When I first finished watching Part 18, as Carrie’s scream echoed over the dark screen, my initial reaction was a chuckle of disbelief, followed by awe and admiration worthy of a standing ovation. Ever since then, I have not been able to keep this captivating hour of television out of my head. As for what it all means? I have several theories, but none of them provide closure as satisfactory as the feelings I was left with as soon as the screen cut to black: you can’t go home again, you can’t bring back the past, undo abuse, or save someone, despite your best wishes and most earnest efforts. When I recently shared this with Kyle McLachlan at his wine tasting in Hollywood, and explained to him that the actual meaning of the ending was less important to me than the feelings it stirred, he enthusiastically said “I think that is exactly what David wanted!”
But these feelings may only tell a part of the story, not all of it. Would David Lynch, the eternal optimist, leave his beloved Laura in the lurch, especially if Part 18 was intended as the end of the series? Building off of David Auerbach’s intriguing theory of the finale (https://www.waggish.org/), I propose there is another idea buried in there, one perhaps more subtle – the idea of Laura’s empowerment. This, of course, wouldn’t be the first time Lynch dealt with this topic. The first time it happened during Laura’s murder scene in Fire Walk with Me, when she puts the owl cave ring on her finger, which at the same time dooms her, and saves her soul. It is worth noting the scene was not originally scripted as much, but it was re-envisioned by Lynch during production in a way that offers the film’s heroine command and freedom of choice. It turned Laura from a passive into an active protagonist, one who doesn’t only suffer abuse before becoming a murder victim, but one who consciously forges her own destiny, regardless of personal cost to her. (For further reading, check out John Thorne’s seminal essay “The Realization of Laura Palmer” in his book, The Essential Wrapped in Plastic: Pathways to Twin Peaks.)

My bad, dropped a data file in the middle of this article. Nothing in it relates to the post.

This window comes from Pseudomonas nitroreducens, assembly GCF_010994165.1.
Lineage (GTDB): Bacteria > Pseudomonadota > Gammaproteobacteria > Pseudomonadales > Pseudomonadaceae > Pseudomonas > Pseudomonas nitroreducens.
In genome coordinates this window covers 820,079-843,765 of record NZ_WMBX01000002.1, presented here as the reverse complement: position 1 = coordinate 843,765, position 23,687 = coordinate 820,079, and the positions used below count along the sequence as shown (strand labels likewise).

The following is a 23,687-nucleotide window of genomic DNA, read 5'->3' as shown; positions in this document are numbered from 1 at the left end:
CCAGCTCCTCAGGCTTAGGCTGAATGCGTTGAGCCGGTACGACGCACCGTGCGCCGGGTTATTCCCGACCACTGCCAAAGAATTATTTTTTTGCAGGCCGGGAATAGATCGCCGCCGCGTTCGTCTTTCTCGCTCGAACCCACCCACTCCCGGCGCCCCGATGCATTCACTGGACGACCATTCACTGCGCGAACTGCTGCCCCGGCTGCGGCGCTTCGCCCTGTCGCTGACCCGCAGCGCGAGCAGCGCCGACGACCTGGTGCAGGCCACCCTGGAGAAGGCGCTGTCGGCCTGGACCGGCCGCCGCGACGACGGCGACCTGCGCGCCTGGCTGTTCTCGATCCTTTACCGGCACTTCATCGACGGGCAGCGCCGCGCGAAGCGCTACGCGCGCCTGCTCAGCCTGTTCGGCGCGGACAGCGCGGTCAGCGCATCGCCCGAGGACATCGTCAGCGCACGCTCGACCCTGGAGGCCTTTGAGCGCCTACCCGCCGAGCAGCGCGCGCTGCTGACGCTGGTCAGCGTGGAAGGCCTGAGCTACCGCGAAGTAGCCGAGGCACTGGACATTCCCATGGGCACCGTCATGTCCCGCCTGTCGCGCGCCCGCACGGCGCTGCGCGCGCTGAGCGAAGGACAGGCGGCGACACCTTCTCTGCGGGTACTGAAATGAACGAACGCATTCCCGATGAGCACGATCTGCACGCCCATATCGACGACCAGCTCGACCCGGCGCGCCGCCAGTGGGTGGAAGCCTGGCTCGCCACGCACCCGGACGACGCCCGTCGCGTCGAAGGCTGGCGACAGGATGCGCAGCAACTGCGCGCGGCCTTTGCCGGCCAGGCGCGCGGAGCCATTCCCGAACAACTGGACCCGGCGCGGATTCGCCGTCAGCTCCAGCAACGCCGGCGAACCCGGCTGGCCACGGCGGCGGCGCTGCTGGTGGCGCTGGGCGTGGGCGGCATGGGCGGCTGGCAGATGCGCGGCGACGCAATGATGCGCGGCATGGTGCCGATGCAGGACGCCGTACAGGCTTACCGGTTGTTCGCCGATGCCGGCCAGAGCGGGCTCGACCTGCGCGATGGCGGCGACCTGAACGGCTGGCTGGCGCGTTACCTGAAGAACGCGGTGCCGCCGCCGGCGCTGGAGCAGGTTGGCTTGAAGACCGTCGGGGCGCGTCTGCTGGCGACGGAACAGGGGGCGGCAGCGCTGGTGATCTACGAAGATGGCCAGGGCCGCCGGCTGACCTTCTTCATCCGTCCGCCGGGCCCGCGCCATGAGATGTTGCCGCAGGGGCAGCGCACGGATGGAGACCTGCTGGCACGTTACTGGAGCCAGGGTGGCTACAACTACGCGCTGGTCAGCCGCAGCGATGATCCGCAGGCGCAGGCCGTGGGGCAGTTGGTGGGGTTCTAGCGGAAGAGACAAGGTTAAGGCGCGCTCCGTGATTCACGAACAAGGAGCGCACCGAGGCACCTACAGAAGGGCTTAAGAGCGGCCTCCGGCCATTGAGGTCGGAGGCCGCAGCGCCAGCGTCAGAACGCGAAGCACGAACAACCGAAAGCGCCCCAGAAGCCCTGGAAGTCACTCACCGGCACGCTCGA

When Laura became Carrie, she forgot about her abuse, and thus lost her identity. And what makes Laura’s identity? Her essential goodness, the one Margaret told her was “in jeopardy.” Her kindness and generosity toward others. And above all, her strength and resilience in the face of evil. If we engage the theory that it was Judy (whether disguised as Sarah or not) who took Laura away from Cooper in the woods in Part 17, and hid her in Odessa, TX, then we could argue that by erasing her abuse, Judy also purposely erased Laura’s identity. But for survivors of domestic violence, the abuse is not something that is ever possible to forget or escape. As Fire Walk with Me explicitly presents, Laura’s attempts to make herself numb with drugs, alcohol, and prostitution in order to evade her daily suffering, only lead her on a downward spiral that ends in her death. The power of survivors comes from dealing with the abuse, acknowledging it, facing it head-on, while also believing that it doesn’t define a person, or make it impossible for one to move on with their lives.
When Laura hears Sarah’s voice calling her name (with the exact line taken from the pilot when Sarah searches for her missing daughter), all the feelings of pain and abuse associated with the Palmer Family House, come rushing in. By recalling her abuse, Laura is able to reinstate her identity, liberate herself, and ultimately blow out Judy’s power. What is even more telling, her echoing scream at the end of Part 18 is extremely reminiscent of her scream in Fire Walk With Me when Laura comes to the realization that her father is, in fact, her abuser rather than BOB, a monstrous figure of her imagination. In the same manner as in the finale, the scream keeps echoing over the dark screen. Once again, Laura comes to a life-changing, though disturbing epiphany – but this time it empowers her, rather than defeat her.
In his essay “David Lynch Keeps His Head,” David Foster Wallace astutely states that Fire Walk with Me’s “transformation of Laura from object/occasion to subject/person was actually the most morally ambitious thing a Lynch movie has ever tried to do.” The ending of Part 18 attempts to do the same – give faculty and control to her character. She is not just a damsel in distress waiting to be rescued by a knight in a not-so-shining armor as “Richard” turns out to be; in the final moments of Season 3, we witness her transformation from Carrie back to Laura, her scream an expression of her innate force. It is that scream that overpowers Judy, that causes the lights in the Palmer Family House to go out, and complete Cooper’s ostensible mission. If electricity is Judy’s power, Laura reclaims it with her scream.
To go back to my conversation with Kyle, as I was leaving I told him, “I do hope there is a season four. Not for any answers…” and then we said in unison, “But for more mysteries!” And it is my hope that if Lynch and Frost return for another season, this idea of Laura’s empowerment is explored further, or even becomes the kernel that guides the narrative further into the world of Twin Peaks. No survivor of abuse wants to be known or seen as a victim alone, and in giving Laura (perhaps not-so-conspicuous) agency, Lynch and Frost add another dimension to a multivalent character that has repeatedly risen above the “dead girl” trope. Laura is both a victim and a victor, and her final scream of Season 3 is one not only of horror, but also of ultimate defiance.